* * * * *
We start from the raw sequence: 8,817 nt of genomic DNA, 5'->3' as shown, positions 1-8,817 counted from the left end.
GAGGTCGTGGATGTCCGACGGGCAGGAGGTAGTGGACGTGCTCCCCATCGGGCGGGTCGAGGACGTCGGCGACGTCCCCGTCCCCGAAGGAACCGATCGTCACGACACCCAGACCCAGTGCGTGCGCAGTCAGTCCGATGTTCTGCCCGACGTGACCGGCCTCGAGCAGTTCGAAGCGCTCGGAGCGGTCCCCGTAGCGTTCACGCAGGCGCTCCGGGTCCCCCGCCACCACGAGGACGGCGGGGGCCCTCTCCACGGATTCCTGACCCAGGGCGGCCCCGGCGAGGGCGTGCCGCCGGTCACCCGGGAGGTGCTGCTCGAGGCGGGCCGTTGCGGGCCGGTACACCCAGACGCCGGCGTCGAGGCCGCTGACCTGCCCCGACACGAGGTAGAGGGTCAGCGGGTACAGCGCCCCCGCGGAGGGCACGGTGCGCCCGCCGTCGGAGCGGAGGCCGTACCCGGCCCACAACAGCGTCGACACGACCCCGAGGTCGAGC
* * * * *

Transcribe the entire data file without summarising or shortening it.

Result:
We start from the raw sequence: 8,817 nt of genomic DNA, 5'->3' as shown, positions 1-8,817 counted from the left end.
GAGGTCGTGGATGTCCGACGGGCAGGAGGTAGTGGACGTGCTCCCCATCGGGCGGGTCGAGGACGTCGGCGACGTCCCCGTCCCCGAAGGAACCGATCGTCACGACACCCAGACCCAGTGCGTGCGCAGTCAGTCCGATGTTCTGCCCGACGTGACCGGCCTCGAGCAGTTCGAAGCGCTCGGAGCGGTCCCCGTAGCGTTCACGCAGGCGCTCCGGGTCCCCCGCCACCACGAGGACGGCGGGGGCCCTCTCCACGGATTCCTGACCCAGGGCGGCCCCGGCGAGGGCGTGCCGCCGGTCACCCGGGAGGTGCTGCTCGAGGCGGGCCGTTGCGGGCCGGTACACCCAGACGCCGGCGTCGAGGCCGCTGACCTGCCCCGACACGAGGTAGAGGGTCAGCGGGTACAGCGCCCCCGCGGAGGGCACGGTGCGCCCGCCGTCGGAGCGGAGGCCGTACCCGGCCCACAACAGCGTCGACACGACCCCGAGGTCGAGC